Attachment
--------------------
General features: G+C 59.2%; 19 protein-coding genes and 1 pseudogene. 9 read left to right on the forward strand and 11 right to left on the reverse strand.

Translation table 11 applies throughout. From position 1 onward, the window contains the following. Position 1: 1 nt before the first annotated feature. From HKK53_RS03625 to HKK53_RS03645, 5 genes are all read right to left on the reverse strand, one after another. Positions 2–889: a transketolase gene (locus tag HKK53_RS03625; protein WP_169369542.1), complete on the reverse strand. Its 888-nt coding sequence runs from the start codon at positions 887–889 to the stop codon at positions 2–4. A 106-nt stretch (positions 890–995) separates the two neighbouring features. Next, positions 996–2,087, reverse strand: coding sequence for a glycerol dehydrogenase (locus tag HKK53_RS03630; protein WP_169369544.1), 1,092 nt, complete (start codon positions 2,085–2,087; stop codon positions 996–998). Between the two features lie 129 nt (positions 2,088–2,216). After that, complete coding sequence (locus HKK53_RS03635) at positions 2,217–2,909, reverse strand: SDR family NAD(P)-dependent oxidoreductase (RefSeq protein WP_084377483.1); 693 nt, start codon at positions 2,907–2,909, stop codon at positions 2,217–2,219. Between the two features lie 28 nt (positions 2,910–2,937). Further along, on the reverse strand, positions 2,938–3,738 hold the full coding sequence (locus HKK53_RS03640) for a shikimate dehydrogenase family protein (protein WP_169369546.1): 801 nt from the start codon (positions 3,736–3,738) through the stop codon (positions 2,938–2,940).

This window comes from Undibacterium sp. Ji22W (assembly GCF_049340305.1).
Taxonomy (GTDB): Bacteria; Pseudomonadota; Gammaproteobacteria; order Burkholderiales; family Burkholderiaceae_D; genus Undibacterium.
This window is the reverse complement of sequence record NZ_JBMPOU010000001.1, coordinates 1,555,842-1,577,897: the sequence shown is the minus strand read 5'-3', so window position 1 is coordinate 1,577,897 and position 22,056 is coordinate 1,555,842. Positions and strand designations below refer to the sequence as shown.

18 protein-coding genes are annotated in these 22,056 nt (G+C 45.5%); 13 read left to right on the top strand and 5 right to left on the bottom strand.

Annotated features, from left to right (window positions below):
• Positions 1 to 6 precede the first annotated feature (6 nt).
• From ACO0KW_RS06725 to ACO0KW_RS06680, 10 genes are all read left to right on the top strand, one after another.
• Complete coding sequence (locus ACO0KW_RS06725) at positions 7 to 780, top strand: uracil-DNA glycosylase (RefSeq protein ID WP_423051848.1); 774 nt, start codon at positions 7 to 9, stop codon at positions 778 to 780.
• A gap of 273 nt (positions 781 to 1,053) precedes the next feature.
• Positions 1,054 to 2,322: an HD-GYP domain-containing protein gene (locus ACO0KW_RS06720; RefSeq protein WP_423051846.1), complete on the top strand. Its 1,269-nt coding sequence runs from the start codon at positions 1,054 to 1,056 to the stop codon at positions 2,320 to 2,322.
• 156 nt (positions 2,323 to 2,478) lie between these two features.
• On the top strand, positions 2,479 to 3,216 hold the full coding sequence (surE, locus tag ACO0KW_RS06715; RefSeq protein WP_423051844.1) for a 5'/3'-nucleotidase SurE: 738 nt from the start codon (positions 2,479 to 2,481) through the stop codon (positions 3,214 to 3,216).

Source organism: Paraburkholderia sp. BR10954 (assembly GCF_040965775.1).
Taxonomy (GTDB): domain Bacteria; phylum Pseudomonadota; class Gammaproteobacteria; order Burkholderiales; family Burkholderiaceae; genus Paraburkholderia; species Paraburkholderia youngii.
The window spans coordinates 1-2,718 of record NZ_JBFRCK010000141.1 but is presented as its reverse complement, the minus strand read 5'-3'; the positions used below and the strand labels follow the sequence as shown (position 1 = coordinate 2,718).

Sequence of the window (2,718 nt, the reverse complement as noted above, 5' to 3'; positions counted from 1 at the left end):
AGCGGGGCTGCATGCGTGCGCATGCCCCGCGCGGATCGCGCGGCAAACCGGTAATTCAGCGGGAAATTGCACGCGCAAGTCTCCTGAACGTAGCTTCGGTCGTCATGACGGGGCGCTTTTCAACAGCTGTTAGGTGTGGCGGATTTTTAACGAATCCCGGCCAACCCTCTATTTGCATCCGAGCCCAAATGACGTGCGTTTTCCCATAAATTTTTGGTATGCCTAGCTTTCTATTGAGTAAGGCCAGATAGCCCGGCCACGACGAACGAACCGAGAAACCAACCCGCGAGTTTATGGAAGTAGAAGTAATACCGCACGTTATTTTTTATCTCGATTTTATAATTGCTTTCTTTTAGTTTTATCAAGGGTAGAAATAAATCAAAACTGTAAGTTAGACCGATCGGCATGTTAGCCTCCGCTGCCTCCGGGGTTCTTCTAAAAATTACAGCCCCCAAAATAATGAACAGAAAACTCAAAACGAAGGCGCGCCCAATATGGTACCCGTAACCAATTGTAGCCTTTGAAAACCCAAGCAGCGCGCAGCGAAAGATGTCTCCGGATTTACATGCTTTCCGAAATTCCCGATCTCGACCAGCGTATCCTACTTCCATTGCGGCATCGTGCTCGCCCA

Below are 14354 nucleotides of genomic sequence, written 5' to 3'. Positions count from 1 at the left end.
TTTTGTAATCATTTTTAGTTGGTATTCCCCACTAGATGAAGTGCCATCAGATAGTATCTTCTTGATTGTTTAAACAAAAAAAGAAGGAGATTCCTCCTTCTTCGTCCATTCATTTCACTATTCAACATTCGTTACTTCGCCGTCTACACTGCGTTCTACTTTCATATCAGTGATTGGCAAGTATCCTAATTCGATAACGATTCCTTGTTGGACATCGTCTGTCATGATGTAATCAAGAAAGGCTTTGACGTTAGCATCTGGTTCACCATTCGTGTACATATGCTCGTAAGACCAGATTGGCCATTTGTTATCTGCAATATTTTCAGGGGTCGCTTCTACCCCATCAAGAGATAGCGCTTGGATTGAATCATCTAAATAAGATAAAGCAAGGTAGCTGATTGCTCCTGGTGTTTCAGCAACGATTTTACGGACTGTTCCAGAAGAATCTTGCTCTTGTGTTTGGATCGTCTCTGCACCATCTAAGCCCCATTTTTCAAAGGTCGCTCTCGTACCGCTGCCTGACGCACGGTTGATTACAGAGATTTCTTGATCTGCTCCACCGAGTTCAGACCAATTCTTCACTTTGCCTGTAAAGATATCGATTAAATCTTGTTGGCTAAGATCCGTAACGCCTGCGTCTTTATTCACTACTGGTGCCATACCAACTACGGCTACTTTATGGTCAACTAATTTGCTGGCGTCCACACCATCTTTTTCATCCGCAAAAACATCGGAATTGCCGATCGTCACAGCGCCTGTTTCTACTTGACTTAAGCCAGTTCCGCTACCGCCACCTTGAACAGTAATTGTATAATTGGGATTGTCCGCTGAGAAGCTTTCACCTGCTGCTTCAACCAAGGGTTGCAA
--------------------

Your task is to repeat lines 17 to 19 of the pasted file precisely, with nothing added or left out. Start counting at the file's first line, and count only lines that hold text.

The window spans coordinates 1-2,718 of record NZ_JBFRCK010000141.1 but is presented as its reverse complement, the minus strand read 5'-3'; the positions used below and the strand labels follow the sequence as shown (position 1 = coordinate 2,718).

Sequence of the window (2,718 nt, the reverse complement as noted above, 5' to 3'; positions counted from 1 at the left end):
AGCGGGGCTGCATGCGTGCGCATGCCCCGCGCGGATCGCGCGGCAAACCGGTAATTCAGCGGGAAATTGCACGCGCAAGTCTCCTGAACGTAGCTTCGGTCGTCATGACGGGGCGCTTTTCAACAGCTGTTAGGTGTGGCGGATTTTTAACGAATCCCGGCCAACCCTCTATTTGCATCCGAGCCCAAATGACGTGCGTTTTCCCATAAATTTTTGGTATGCCTAGCTTTCTATTGAGTAAGGCCAGATAGCCCGGCCACGACGAACGAACCGAGAAACCAACCCGCGAGTTTATGGAAGTAGAAGTAATACCGCACGTTATTTTTTATCTCGATTTTATAATTGCTTTCTTTTAGTTTTATCAAGGGTAGAAATAAATCAAAACTGTAAGTTAGACCGATCGGCATGTTAGCCTCCGCTGCCTCCGGGGTTCTTCTAAAAATTACAGCCCCCAAAATAATGAACAGAAAACTCAAAACGAAGGCGCGCCCAATATGGTACCCGTAACCAATTGTAGCCTTTGAAAACCCAAGCAGCGCGCAGCGAAAGATGTCTCCGGATTTACATGCTTTCCGAAATTCCCGATCTCGACCAGCGTATCCTACTTCCATTGCGGCATCGTGCTCGCCCA